2 usually hard·core /-"kOr, -"kor/ chiefly British : hard material in pieces (as broken bricks or stone) used as a bottom (as in making roads and in foundations)
Source: Webster's Revised Unabridged Dictionary
Following the "death" of punk in the late 1970's was a hard and heavy form of punk known as Hardcore. Hardcore is faster, louder, and heavier than the punk of the 1970's, and it gained much popularity over the early and mid 1980's. Typically the vocals are screamed and unintelligible, though they frequently give voice to strong political sentiments, the bass is played with a pick and is clear and tonal while the guitar forms a dynamic, often atonal, texture of sound. rock and roll radio. Bands such as Black Flag, D.O.A., Circle Jerks, Fear, Bad Brains, The Meatmen, Agent Orange and Minor Threat were the major influences in Hardcore, and the idea of slam dancing was born in the tradition of punks "pogo dancing". This slam dancing, or moshing, was done in a mosh pit and was accompanied by the occasional stage diving or crowd surfing. The main message of Hardcore was "DIY", or Do It Yourself.
The DIY movement was purely in the tradition of punk; punk was a form of music that almost anyone could play, it usually involved only 3-chords and a band could be put together cheaply. It was a not-so-expensive way for youth to put out their message.
8. STRAIGHT EDGE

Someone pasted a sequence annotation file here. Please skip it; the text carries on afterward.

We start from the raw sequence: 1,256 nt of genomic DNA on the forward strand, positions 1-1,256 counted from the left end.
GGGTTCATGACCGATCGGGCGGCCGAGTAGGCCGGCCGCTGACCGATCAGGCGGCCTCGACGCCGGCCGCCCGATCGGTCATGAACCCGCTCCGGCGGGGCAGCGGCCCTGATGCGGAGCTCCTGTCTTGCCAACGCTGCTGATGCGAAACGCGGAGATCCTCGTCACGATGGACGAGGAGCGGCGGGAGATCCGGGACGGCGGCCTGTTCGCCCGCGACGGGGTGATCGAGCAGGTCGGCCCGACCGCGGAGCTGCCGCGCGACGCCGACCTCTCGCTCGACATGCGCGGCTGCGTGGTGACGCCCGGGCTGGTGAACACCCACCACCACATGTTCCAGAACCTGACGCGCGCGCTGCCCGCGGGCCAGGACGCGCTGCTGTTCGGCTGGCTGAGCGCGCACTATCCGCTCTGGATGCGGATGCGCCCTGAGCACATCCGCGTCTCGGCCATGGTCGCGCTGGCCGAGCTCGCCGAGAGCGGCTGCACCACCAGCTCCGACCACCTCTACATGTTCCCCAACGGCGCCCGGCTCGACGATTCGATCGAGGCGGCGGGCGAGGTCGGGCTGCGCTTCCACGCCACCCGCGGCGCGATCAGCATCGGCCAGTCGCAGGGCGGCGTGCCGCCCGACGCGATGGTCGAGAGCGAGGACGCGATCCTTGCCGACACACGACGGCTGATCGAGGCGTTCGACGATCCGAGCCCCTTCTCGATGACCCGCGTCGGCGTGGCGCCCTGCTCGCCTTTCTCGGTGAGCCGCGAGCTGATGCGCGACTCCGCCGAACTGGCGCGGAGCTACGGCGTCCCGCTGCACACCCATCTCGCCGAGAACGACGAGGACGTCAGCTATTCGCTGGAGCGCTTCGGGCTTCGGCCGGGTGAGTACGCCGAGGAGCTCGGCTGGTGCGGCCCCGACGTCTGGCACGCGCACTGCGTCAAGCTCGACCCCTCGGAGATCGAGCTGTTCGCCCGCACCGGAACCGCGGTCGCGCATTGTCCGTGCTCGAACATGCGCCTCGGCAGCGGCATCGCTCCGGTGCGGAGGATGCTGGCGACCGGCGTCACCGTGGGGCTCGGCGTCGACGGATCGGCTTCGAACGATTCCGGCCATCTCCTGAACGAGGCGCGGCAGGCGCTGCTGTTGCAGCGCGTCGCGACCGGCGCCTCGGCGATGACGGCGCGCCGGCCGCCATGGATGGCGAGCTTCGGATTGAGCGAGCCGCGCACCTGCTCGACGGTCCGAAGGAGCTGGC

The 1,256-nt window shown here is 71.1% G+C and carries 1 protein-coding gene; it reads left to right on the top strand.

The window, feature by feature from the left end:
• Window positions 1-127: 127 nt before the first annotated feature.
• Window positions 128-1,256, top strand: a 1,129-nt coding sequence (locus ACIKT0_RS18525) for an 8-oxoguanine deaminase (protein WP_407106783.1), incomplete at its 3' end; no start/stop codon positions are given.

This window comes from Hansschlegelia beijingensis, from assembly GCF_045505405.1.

The DIY style of Hardcore gave way to other subcultures of punk, one in particular is known as sXe, or Straight Edge. Most of the sXe credit is given to the band Minor Threat after they released their song "Straight Edge". The song was an outcry against the effects of drugs, and fans of Minor Threat started to quit using non-pharmaceutical drugs like nicotine, alcohol, and marijuana. These Straight Edgers felt that using drugs was a sign of weakness, and they still dressed as normal punks did, but wore anti drug messages on their shirts. The symbol of Straight Edgers is a large X, originally a symbol that clubs would mark on hands if the person was not old enough to (legally) drink. Eventually Straight Edgers started to put the marks on by themselves, even if they were over 21, to signify that they were living drug-free. Other movements that found their way into the Hardcore DIY scene were Green Peace, the Vegan Movement, concerts raising money for the homeless, and the Hare Krishnas, as well as other religious groups.
9. GRUNGE
Main Entry: grunge
Pronunciation: 'gr&nj
Function: noun
Etymology: back-formation from grungy
Date: 1965
1 : one that is grungy
2 : rock music incorporating elements of punk rock and heavy metal; also : the untidy working-class fashions typical of fans of grunge.
Source: Webster's Revised Unabridged Dictionary
Grunge, rock music style of the early 1990s, characterized by a thick, abrasive, distorted guitar sound. Grunge evolved from punk in the Seattle, Washington, area and came to prominence with the chart success of the band Nirvana in 1991. Grunge is said to have originated as marriage between Seattle's hesher and punk scenes. Characteristic of most of these bands is punk rock drums and vocals, hesher hair and guitar, and working-class clothing that is rarely washed. Lyrics frequently confront such uncomfortable subjects as unpopularity, alienation from divorced parents, disease, the hypocrisy and allure of religion, heroin, and raw lust. Grunge may or may not be a useful term to describe a segment of youth delinquency, but with historical